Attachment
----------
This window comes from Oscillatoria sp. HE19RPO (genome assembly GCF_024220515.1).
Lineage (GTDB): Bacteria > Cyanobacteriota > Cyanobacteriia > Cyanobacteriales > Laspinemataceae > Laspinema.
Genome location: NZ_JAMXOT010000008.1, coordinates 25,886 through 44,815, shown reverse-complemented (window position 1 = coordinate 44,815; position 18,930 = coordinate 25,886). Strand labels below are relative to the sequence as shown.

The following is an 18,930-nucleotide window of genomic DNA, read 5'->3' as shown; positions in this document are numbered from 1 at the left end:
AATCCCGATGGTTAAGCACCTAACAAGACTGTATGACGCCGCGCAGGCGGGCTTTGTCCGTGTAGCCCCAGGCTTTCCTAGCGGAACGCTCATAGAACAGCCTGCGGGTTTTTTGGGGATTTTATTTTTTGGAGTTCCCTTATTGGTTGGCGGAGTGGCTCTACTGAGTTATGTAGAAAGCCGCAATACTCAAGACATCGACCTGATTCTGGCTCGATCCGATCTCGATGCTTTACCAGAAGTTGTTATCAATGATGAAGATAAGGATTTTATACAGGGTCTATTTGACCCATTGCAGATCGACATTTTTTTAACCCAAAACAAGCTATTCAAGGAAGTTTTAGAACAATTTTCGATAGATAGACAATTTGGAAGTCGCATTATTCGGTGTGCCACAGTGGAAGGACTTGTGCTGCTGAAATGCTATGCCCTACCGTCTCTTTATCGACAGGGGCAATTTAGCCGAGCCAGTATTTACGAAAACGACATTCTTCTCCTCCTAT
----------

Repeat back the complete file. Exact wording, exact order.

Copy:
This window comes from Oscillatoria sp. HE19RPO (genome assembly GCF_024220515.1).
Lineage (GTDB): Bacteria > Cyanobacteriota > Cyanobacteriia > Cyanobacteriales > Laspinemataceae > Laspinema.
Genome location: NZ_JAMXOT010000008.1, coordinates 25,886 through 44,815, shown reverse-complemented (window position 1 = coordinate 44,815; position 18,930 = coordinate 25,886). Strand labels below are relative to the sequence as shown.

The following is an 18,930-nucleotide window of genomic DNA, read 5'->3' as shown; positions in this document are numbered from 1 at the left end:
AATCCCGATGGTTAAGCACCTAACAAGACTGTATGACGCCGCGCAGGCGGGCTTTGTCCGTGTAGCCCCAGGCTTTCCTAGCGGAACGCTCATAGAACAGCCTGCGGGTTTTTTGGGGATTTTATTTTTTGGAGTTCCCTTATTGGTTGGCGGAGTGGCTCTACTGAGTTATGTAGAAAGCCGCAATACTCAAGACATCGACCTGATTCTGGCTCGATCCGATCTCGATGCTTTACCAGAAGTTGTTATCAATGATGAAGATAAGGATTTTATACAGGGTCTATTTGACCCATTGCAGATCGACATTTTTTTAACCCAAAACAAGCTATTCAAGGAAGTTTTAGAACAATTTTCGATAGATAGACAATTTGGAAGTCGCATTATTCGGTGTGCCACAGTGGAAGGACTTGTGCTGCTGAAATGCTATGCCCTACCGTCTCTTTATCGACAGGGGCAATTTAGCCGAGCCAGTATTTACGAAAACGACATTCTTCTCCTCCTAT